A significant contribution to the history of gender in the US. (illustrations, not seen)




A scholarly study of women's participation in one of the great (and forgotten) American endeavors of the 19th century.

Historians have gradually been recovering the record of women's public activism in the US. But one of the greatest social service institutions in the nation's past, the Civil War–era United States Sanitary Commission (with its 7,000 affiliated soldiers’ aid societies in which women played a central role) has remained largely unknown. Giesberg not only reminds us of the Commission's part in the war effort of the 1860s but argues, on the whole successfully, that it is the missing link in the awakening of women's participation in American public life. Not surprisingly, men ran the Commission's national organization—and created the ideological template by which it has been recalled and interpreted ever since. But women commanded its local branches. And, as Giesberg argues, recovering the affiliates' history fills in a gap in the history of the Civil War itself. Struggling to provide food and clothing to soldiers and maintain their families while pushing against a culture of domesticity, benevolence, and conventional self-segregation, thousands of women gained new experience through the politics necessary to help their fighting men and thus took another step toward their emancipation and integration into the nation's larger life. It was not easy, and much divided them. Giesberg shows how such unsung women as Louisa Lee Schuyler, Abigail Williams May, and Mary Livermore helped lay the groundwork for the further broadening of women's activism in the Progressive era. This argument will be controversial among those to point to other sources of the women's rights movement, but it is plausible—and surely the details of the story are important in themselves.

A significant contribution to the history of gender in the US. (illustrations, not seen)

Pub Date: April 21, 2000

ISBN: 1-55553-434-1

Page Count: 229

Publisher: N/A

Review Posted Online: May 20, 2010

Kirkus Reviews Issue: April 1, 2000

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The author's youthfulness helps to assure the inevitable comparison with the Anne Frank diary although over and above the...


Elie Wiesel spent his early years in a small Transylvanian town as one of four children. 

He was the only one of the family to survive what Francois Maurois, in his introduction, calls the "human holocaust" of the persecution of the Jews, which began with the restrictions, the singularization of the yellow star, the enclosure within the ghetto, and went on to the mass deportations to the ovens of Auschwitz and Buchenwald. There are unforgettable and horrifying scenes here in this spare and sombre memoir of this experience of the hanging of a child, of his first farewell with his father who leaves him an inheritance of a knife and a spoon, and of his last goodbye at Buchenwald his father's corpse is already cold let alone the long months of survival under unconscionable conditions. 

The author's youthfulness helps to assure the inevitable comparison with the Anne Frank diary although over and above the sphere of suffering shared, and in this case extended to the death march itself, there is no spiritual or emotional legacy here to offset any reader reluctance.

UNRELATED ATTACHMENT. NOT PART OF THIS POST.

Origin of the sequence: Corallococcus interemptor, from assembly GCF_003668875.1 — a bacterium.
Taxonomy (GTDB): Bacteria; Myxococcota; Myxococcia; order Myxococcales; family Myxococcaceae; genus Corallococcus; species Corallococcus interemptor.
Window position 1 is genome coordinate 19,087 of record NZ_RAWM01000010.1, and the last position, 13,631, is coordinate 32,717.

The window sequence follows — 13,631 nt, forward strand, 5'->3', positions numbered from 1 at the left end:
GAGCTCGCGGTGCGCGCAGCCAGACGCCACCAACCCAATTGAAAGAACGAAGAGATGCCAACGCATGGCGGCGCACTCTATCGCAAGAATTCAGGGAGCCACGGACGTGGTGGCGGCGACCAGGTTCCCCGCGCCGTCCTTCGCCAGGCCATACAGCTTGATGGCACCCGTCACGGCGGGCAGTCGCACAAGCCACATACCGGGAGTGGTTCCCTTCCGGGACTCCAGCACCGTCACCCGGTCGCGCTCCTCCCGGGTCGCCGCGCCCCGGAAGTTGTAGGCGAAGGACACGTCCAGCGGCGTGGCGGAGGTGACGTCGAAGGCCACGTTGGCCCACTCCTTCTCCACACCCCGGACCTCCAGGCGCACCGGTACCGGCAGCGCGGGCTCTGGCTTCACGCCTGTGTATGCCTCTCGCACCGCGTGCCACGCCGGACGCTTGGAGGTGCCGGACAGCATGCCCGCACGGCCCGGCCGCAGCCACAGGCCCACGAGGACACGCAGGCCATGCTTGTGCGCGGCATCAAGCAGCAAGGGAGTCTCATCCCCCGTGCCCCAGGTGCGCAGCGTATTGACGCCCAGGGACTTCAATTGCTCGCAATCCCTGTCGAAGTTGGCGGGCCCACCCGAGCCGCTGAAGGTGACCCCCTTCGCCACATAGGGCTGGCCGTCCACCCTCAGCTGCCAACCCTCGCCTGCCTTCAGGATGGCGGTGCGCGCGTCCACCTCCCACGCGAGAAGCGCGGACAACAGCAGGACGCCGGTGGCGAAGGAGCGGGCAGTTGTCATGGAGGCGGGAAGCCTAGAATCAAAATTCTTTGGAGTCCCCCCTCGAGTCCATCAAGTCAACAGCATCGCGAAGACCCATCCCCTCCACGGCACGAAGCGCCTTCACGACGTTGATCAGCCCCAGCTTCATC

Pub Date: Jan. 16, 2006

ISBN: 0374500010

Page Count: 120

Publisher: Hill & Wang

Review Posted Online: Oct. 7, 2011

Kirkus Reviews Issue: Jan. 15, 2006

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Bibliophiles will love this fact-filled, bookish journey.


An engaging, casual history of librarians and libraries and a famous one that burned down.

In her latest, New Yorker staff writer Orlean (Rin Tin Tin: The Life and the Legend, 2011, etc.) seeks to “tell about a place I love that doesn’t belong to me but feels like it is mine.” It’s the story of the Los Angeles Public Library, poet Charles Bukowski’s “wondrous place,” and what happened to it on April 29, 1986: It burned down. The fire raged “for more than seven hours and reached temperatures of 2000 degrees…more than one million books were burned or damaged.” Though nobody was killed, 22 people were injured, and it took more than 3 million gallons of water to put it out. One of the firefighters on the scene said, “We thought we were looking at the bowels of hell….It was surreal.” Besides telling the story of the historic library and its destruction, the author recounts the intense arson investigation and provides an in-depth biography of the troubled young man who was arrested for starting it, actor Harry Peak. Orlean reminds us that library fires have been around since the Library of Alexandria; during World War II, “the Nazis alone destroyed an estimated hundred million books.” She continues, “destroying a culture’s books is sentencing it to something worse than death: It is sentencing it to seem as if it never happened.” The author also examines the library’s important role in the city since 1872 and the construction of the historic Goodhue Building in 1926. Orlean visited the current library and talked to many of the librarians, learning about their jobs and responsibilities, how libraries were a “solace in the Depression,” and the ongoing problems librarians face dealing with the homeless. The author speculates about Peak’s guilt but remains “confounded.” Maybe it was just an accident after all.

Bibliophiles will love this fact-filled, bookish journey.

Pub Date: Oct. 16, 2018

ISBN: 978-1-4767-4018-8

Page Count: 336

Publisher: Simon & Schuster

Review Posted Online: July 2, 2018

Kirkus Reviews Issue: July 15, 2018

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